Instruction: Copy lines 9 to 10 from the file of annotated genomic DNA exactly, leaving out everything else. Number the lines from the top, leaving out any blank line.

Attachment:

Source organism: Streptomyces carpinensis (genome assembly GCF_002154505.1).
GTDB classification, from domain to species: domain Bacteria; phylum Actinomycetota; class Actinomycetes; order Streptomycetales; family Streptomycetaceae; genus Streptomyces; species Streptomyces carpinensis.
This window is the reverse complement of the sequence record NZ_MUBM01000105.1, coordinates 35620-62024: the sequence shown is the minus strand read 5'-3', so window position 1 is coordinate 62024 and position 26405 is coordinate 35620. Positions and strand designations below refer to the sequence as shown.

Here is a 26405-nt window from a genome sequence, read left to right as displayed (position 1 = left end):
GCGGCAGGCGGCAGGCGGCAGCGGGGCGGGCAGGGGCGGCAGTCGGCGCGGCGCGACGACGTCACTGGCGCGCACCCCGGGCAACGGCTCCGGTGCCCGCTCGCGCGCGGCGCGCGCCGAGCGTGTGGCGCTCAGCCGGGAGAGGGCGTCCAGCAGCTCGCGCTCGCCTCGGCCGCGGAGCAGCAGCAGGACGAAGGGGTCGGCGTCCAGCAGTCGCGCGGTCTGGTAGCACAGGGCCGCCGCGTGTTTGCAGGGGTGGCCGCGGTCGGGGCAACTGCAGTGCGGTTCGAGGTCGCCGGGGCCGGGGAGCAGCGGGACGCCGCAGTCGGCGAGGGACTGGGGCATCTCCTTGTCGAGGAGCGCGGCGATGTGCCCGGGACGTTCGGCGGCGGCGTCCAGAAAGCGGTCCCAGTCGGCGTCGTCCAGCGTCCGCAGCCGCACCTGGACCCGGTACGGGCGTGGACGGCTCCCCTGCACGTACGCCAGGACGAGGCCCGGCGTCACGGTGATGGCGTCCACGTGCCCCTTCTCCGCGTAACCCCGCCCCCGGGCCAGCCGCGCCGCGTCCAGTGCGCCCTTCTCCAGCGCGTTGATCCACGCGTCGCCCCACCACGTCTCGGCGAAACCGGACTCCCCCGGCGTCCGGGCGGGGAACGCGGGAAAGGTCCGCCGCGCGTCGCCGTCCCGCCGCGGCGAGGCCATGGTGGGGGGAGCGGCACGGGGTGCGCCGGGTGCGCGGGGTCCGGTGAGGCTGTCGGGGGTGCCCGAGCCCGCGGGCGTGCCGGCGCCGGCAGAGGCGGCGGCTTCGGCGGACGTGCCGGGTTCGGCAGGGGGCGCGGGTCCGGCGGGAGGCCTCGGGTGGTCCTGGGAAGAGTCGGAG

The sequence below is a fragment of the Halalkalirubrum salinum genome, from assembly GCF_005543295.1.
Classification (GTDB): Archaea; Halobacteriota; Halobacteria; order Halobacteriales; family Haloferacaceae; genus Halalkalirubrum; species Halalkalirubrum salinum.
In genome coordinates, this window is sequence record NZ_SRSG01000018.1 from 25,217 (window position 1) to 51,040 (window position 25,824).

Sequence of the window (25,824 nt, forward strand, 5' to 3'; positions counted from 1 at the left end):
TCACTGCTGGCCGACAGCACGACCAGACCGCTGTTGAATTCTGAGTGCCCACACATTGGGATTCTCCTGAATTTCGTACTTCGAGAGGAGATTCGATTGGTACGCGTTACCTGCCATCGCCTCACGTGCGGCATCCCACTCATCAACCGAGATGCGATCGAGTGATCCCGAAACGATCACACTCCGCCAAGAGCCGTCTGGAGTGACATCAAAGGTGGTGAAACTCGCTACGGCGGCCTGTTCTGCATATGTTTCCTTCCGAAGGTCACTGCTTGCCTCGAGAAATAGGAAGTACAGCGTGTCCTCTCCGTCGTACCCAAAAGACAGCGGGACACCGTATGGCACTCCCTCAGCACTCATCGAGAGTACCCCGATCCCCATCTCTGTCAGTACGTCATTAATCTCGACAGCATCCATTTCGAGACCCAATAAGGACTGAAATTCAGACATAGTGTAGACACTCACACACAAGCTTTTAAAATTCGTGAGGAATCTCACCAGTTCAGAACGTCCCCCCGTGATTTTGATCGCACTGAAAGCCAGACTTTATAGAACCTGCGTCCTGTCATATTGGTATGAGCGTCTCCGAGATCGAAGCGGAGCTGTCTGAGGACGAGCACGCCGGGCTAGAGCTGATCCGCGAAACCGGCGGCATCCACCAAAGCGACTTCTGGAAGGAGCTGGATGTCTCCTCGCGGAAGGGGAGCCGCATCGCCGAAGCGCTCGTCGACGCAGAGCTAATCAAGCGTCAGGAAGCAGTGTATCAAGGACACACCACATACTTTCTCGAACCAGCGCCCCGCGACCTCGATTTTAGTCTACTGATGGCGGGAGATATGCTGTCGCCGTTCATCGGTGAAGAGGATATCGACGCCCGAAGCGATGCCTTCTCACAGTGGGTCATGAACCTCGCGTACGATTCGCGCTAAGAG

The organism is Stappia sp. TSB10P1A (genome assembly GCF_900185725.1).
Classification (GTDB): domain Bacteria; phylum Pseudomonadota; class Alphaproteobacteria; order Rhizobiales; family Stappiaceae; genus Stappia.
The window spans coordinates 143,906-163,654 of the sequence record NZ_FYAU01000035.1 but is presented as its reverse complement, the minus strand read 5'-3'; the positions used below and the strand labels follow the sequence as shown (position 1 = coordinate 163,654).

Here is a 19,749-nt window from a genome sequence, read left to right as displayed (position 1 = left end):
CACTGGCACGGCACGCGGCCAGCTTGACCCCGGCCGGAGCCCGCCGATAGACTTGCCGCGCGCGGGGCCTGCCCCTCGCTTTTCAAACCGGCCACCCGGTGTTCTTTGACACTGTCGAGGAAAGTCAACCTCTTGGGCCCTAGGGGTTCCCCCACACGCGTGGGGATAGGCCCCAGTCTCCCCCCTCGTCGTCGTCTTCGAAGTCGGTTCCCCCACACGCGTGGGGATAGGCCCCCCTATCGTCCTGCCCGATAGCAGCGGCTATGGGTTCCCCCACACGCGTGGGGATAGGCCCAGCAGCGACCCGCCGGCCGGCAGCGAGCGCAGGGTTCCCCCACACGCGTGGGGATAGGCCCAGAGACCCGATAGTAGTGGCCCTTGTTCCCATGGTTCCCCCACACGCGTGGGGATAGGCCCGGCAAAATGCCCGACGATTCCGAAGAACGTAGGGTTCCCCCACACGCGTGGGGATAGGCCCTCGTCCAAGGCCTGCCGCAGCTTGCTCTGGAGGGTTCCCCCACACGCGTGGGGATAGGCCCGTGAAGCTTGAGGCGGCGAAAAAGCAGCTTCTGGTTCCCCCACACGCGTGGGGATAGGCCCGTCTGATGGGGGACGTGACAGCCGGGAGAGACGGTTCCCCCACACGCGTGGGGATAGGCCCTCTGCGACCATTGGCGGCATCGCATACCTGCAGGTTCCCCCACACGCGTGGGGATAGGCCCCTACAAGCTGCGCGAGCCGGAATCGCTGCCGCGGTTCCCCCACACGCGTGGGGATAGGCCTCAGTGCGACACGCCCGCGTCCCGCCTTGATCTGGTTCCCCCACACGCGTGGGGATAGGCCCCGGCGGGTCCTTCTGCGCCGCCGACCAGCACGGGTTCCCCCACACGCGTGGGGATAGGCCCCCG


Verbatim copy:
Sequence of the window (25,824 nt, forward strand, 5' to 3'; positions counted from 1 at the left end):
TCACTGCTGGCCGACAGCACGACCAGACCGCTGTTGAATTCTGAGTGCCCACACATTGGGATTCTCCTGAATTTCGTACTTCGAGAGGAGATTCGATTGGTACGCGTTACCTGCCATCGCCTCACGTGCGGCATCCCACTCATCAACCGAGATGCGATCGAGTGATCCCGAAACGATCACACTCCGCCAAGAGCCGTCTGGAGTGACATCAAAGGTGGTGAAACTCGCTACGGCGGCCTGTTCTGCATATGTTTCCTTCCGAAGGTCACTGCTTGCCTCGAGAAATAGGAAGTACAGCGTGTCCTCTCCGTCGTACCCAAAAGACAGCGGGACACCGTATGGCACTCCCTCAGCACTCATCGAGAGTACCCCGATCCCCATCTCTGTCAGTACGTCATTAATCTCGACAGCATCCATTTCGAGACCCAATAAGGACTGAAATTCAGACATAGTGTAGACACTCACACACAAGCTTTTAAAATTCGTGAGGAATCTCACCAGTTCAGAACGTCCCCCCGTGATTTTGATCGCACTGAAAGCCAGACTTTATAGAACCTGCGTCCTGTCATATTGGTATGAGCGTCTCCGAGATCGAAGCGGAGCTGTCTGAGGACGAGCACGCCGGGCTAGAGCTGATCCGCGAAACCGGCGGCATCCACCAAAGCGACTTCTGGAAGGAGCTGGATGTCTCCTCGCGGAAGGGGAGCCGCATCGCCGAAGCGCTCGTCGACGCAGAGCTAATCAAGCGTCAGGAAGCAGTGTATCAAGGACACACCACATACTTTCTCGAACCAGCGCCCCGCGACCTCGATTTTAGTCTACTGATGGCGGGAGATATGCTGTCGCCGTTCATCGGTGAAGAGGATATCGACGCCCGAAGCGATGCCTTCTCACAGTGGGTCATGAACCTCGCGTACGATTCGCGCTAAGAG